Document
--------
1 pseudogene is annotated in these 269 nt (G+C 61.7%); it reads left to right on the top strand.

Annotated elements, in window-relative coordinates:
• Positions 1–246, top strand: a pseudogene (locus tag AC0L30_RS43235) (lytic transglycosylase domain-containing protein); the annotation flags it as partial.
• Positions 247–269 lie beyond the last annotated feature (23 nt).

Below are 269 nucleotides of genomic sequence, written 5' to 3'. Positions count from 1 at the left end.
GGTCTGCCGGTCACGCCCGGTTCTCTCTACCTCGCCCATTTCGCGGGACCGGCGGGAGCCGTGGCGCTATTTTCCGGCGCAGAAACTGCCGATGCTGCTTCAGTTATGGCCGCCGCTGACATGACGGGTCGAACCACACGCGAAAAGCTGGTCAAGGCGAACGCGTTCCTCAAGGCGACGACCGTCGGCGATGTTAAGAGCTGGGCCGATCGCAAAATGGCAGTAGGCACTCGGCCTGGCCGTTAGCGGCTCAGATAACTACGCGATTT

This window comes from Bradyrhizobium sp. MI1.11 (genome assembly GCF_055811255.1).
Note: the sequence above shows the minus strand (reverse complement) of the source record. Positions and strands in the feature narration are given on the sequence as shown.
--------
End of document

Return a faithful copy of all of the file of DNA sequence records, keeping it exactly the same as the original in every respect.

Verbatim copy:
1 pseudogene is annotated in these 269 nt (G+C 61.7%); it reads left to right on the top strand.

Annotated elements, in window-relative coordinates:
• Positions 1–246, top strand: a pseudogene (locus tag AC0L30_RS43235) (lytic transglycosylase domain-containing protein); the annotation flags it as partial.
• Positions 247–269 lie beyond the last annotated feature (23 nt).

Below are 269 nucleotides of genomic sequence, written 5' to 3'. Positions count from 1 at the left end.
GGTCTGCCGGTCACGCCCGGTTCTCTCTACCTCGCCCATTTCGCGGGACCGGCGGGAGCCGTGGCGCTATTTTCCGGCGCAGAAACTGCCGATGCTGCTTCAGTTATGGCCGCCGCTGACATGACGGGTCGAACCACACGCGAAAAGCTGGTCAAGGCGAACGCGTTCCTCAAGGCGACGACCGTCGGCGATGTTAAGAGCTGGGCCGATCGCAAAATGGCAGTAGGCACTCGGCCTGGCCGTTAGCGGCTCAGATAACTACGCGATTT

This window comes from Bradyrhizobium sp. MI1.11 (genome assembly GCF_055811255.1).
Note: the sequence above shows the minus strand (reverse complement) of the source record. Positions and strands in the feature narration are given on the sequence as shown.